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confusion when debugging assembler [solved] — Parallax Forums

confusion when debugging assembler [solved]

ManAtWorkManAtWork Posts: 2,121
edited 2024-07-10 13:34 in Propeller 2

I have to admit that I don't fully understand how the debug interrupt and the BRK instruction work internally. What I do know or at least I thought I knew is that I can place debug() statements to my assembler code and if it's not too time critical I should be able to see what happens to some degree.
debug ("test message")
tells me that control has reached this statement when the message appears in the terminal.
debug (sdec (var1, var2))
prints out the values of the variables (cog registers). There may be some limitations in which case this doesn't work, for example, care should be taken not to place a debug between "linked" instructions like SETQ or ALTx and the following instruction. I also expect trouble when using debug() inside REP or SKIP sequences.

However, when using debug() in a linearly executed sequence of instructions without any jumps, branches or loops I would expect them to print the debug messages also in a linear order, one by one.

So I was very surprised that sometimes debug() statements seem to mask each other in some way I don't understand.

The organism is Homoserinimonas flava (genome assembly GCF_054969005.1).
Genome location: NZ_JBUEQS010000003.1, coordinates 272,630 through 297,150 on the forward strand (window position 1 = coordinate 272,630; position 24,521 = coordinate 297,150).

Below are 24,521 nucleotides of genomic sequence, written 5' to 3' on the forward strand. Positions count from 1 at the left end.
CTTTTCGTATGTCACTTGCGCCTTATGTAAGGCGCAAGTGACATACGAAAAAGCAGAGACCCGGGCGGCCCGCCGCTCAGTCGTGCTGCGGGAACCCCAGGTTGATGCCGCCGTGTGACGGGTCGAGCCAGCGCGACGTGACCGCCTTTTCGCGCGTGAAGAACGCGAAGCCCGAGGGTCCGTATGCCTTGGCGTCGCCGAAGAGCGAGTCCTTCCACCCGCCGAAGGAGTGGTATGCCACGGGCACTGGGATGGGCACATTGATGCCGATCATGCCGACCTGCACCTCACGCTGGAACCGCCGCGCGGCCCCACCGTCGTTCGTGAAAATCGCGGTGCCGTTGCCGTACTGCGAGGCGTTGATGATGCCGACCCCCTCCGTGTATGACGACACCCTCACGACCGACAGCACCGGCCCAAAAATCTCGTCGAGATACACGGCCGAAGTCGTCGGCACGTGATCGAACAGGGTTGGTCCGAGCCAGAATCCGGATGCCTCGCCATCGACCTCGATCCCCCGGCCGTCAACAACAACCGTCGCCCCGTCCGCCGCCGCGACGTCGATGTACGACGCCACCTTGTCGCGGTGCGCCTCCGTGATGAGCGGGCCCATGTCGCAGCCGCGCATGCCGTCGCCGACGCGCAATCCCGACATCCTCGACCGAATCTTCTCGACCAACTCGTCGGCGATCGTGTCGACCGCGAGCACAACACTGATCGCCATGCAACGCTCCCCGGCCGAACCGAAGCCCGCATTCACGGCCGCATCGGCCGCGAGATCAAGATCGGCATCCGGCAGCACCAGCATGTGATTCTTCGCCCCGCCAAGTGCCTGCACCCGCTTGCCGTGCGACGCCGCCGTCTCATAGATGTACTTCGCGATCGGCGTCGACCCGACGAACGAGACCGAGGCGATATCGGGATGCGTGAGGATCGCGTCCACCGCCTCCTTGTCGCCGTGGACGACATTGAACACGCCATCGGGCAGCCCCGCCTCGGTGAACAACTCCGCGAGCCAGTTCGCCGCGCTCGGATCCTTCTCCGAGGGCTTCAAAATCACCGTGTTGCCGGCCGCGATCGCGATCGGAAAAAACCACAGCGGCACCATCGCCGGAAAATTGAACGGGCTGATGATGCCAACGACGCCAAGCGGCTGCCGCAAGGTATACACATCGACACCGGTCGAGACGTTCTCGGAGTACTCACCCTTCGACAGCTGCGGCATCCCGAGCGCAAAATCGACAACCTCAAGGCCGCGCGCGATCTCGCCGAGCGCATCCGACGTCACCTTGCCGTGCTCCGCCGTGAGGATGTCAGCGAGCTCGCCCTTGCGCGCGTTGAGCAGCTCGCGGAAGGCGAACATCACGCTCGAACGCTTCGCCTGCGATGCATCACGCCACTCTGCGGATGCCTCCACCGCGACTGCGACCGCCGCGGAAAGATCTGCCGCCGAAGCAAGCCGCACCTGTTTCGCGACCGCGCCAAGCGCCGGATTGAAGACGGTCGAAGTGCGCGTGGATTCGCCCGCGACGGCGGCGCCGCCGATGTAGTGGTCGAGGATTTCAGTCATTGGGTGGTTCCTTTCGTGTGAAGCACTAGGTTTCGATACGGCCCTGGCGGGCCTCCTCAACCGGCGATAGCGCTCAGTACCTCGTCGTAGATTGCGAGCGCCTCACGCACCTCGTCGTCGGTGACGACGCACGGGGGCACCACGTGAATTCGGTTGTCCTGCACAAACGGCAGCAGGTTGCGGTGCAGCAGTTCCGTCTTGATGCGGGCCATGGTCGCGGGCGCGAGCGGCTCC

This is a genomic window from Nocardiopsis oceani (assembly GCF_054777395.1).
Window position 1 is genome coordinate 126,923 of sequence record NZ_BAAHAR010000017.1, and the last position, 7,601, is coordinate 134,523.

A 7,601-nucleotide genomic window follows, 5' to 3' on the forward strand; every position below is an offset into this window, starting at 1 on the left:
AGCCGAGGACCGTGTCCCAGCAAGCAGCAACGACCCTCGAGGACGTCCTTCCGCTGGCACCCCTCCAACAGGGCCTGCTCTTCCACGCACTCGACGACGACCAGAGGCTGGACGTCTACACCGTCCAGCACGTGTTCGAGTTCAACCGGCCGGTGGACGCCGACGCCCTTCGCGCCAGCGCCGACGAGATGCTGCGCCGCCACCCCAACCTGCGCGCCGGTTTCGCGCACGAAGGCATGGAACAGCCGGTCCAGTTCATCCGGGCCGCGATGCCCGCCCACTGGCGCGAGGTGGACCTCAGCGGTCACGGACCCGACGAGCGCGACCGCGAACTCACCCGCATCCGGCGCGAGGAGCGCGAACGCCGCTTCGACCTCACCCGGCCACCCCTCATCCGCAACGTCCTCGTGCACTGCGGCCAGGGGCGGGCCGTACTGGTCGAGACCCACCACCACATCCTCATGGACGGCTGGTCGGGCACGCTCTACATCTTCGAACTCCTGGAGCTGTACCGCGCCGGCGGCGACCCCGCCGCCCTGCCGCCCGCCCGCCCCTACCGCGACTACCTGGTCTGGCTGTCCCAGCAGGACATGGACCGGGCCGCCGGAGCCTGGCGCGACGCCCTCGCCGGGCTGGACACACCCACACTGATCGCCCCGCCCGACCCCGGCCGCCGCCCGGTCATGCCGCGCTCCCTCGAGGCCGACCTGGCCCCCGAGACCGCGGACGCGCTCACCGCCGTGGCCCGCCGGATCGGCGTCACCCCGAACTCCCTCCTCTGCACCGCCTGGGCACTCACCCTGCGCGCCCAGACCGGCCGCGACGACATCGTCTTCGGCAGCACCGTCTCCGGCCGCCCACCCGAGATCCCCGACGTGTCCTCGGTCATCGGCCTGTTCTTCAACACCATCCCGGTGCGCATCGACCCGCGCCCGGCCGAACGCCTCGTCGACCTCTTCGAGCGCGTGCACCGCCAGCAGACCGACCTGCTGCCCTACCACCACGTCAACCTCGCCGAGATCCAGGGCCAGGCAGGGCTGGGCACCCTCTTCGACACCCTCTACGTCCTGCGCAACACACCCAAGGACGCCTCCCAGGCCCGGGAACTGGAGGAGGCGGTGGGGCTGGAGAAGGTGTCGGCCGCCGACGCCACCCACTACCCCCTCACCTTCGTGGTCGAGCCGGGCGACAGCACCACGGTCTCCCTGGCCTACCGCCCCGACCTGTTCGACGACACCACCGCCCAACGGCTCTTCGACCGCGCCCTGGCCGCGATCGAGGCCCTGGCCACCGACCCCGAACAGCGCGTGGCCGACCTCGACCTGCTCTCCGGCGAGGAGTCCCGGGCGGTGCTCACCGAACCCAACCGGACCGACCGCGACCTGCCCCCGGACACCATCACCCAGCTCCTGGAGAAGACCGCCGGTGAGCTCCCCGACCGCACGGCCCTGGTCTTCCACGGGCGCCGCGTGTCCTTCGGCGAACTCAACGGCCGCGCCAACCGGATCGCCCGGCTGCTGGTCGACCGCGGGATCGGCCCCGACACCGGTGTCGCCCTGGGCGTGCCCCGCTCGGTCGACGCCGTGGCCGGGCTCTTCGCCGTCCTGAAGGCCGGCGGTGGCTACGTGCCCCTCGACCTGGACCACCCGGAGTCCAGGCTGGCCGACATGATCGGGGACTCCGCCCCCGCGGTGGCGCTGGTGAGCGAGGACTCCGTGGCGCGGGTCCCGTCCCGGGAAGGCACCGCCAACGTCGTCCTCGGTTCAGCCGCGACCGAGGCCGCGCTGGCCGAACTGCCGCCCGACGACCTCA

mov       axis,#0
              mov       pinStp,pinStp0
              mov       pinDir,pinDir0
              wrlong    #0,adrTime
              debug ("MainLoop")
              'waitct1
              rep       RegLoop,#NumAxes        ' output all pin states AFAP
              altd      axis,#freq
              wypin     freq,pinStp
              testb     oldDir,axis wc
              drvc      pinDir                  ' DIR = sign of oVel before phase correction
              add       pinStp,pinInc
              add       pinDir,pinInc
              add       axis,#1
RegLoop
              'addct1    timeCnt,timePer
              rdlong    timeCnt,adrTime wz
        if_z  jmp       #RegLoop
              mov       oldDir,newDir
              setq      #NumAxes
              rdlong    nPos,adrRd              ' read nomPos[] + filterLen
              mov       ptra,adrRd
              add       ptra,#(NumAxes+1)*8     ' block pointer
              mov       ptrb,ptra
              add       ptrb,#BlockSize*NumAxes*4 ' buffer pointer
              add       bufInx,#1
              cmp       bufInx,filtLen wc       ' can't use incmod, filtLen can change on the fly
        if_ae mov       bufInx,#0
              mov       tmp,bufInx
              mul       tmp,#NumAxes*4
              add       ptrb,tmp
              mov       axis,#0 '#NumAxes-1
AxisLoop
' process filtering and moving flag
              setq      #BlockSize-1
              rdlong    block,ptra              ' swap in block
              debug ("Test1")
              rdlong    nVel,ptrb
              sub       fSum,nVel
              alts      axis,#nPos              ' fSum-= oldest vel from buffer
              mov       nVel,nPos
              sub       nVel,oPos wz
        if_nz mov       fCnt,filtLen            ' if nVel != 0 fCnt = filtLen
              add       oPos,nVel
              add       fSum,nVel               ' fSum+= newest vel
              wrlong    nVel,ptrb++
              cmpsub    fCnt,#1 wc              ' flag = --fCnt >= 0
              bitc      flags,axis              ' update moving flag
              debug (sdec (axis, nVel, fSum))
              abs       tmp,fSum wc
              qdiv      tmp,filtLen             ' nVel = fSum / filtLen
              getqx     nVel